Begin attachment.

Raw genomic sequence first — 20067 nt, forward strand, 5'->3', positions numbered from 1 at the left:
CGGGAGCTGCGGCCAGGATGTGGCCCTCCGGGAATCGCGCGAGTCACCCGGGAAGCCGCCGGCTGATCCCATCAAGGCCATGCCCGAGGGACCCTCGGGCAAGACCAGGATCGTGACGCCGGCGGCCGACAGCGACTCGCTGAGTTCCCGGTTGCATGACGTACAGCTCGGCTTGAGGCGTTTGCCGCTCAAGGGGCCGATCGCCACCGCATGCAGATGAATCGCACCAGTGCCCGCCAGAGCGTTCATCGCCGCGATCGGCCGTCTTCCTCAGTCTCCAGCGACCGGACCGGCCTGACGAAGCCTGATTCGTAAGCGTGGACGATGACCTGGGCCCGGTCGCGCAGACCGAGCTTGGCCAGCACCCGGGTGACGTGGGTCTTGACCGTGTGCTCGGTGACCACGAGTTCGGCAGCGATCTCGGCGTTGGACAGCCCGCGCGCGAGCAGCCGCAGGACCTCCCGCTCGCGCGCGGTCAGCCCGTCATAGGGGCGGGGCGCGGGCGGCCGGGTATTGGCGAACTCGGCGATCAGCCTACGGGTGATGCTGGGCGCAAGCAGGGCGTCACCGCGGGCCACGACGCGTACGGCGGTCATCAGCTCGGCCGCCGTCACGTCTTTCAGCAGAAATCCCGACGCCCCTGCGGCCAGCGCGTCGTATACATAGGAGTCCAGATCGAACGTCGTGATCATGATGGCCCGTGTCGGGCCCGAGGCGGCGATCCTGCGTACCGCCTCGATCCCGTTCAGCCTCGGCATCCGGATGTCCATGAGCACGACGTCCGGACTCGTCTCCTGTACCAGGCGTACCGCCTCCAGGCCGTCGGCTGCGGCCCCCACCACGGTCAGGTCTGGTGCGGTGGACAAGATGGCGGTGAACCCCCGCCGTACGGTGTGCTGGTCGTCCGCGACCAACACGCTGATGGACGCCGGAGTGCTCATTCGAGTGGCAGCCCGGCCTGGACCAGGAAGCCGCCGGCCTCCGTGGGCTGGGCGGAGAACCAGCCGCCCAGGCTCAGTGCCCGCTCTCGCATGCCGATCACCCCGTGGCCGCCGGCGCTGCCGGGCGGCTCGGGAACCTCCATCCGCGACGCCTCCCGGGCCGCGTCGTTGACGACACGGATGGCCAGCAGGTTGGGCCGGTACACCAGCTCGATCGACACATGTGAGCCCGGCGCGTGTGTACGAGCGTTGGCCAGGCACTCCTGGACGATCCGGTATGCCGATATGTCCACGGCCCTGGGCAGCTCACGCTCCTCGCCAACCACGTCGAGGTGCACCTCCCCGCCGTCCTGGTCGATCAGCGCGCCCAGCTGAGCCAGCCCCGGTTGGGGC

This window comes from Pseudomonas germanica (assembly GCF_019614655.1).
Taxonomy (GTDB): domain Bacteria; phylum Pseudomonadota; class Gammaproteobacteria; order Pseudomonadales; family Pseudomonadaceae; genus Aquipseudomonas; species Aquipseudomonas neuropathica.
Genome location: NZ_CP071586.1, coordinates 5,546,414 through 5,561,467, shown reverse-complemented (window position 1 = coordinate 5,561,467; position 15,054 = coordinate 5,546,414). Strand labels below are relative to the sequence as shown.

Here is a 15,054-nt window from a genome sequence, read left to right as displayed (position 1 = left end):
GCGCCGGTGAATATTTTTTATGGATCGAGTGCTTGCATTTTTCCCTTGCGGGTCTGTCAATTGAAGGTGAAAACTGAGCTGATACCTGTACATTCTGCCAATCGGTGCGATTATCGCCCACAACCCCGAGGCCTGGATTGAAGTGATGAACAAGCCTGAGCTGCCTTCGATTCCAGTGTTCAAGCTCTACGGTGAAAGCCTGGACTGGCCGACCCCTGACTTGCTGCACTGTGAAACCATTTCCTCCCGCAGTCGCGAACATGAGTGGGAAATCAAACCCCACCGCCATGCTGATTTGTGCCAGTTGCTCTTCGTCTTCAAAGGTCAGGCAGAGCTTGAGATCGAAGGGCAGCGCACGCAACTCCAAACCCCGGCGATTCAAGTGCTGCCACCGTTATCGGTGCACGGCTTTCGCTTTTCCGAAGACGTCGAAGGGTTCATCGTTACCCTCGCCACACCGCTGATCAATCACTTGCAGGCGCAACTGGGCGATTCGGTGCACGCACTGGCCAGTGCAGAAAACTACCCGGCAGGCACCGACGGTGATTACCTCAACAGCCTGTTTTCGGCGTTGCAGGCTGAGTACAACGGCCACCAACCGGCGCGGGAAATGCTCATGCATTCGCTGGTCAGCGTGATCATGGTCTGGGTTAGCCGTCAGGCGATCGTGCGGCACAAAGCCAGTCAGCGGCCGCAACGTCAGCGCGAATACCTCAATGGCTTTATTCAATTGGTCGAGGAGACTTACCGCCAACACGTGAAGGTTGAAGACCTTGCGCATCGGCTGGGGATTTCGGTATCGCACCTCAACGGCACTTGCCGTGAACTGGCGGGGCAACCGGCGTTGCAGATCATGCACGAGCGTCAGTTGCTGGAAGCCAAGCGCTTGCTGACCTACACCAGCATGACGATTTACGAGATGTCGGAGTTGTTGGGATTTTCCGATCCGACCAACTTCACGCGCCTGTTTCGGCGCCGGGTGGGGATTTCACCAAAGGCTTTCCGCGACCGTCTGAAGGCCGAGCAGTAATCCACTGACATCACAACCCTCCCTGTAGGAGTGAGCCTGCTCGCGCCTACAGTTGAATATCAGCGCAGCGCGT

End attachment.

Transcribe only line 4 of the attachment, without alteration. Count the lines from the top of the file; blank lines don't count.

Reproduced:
Taxonomy (GTDB): domain Bacteria; phylum Pseudomonadota; class Gammaproteobacteria; order Pseudomonadales; family Pseudomonadaceae; genus Aquipseudomonas; species Aquipseudomonas neuropathica.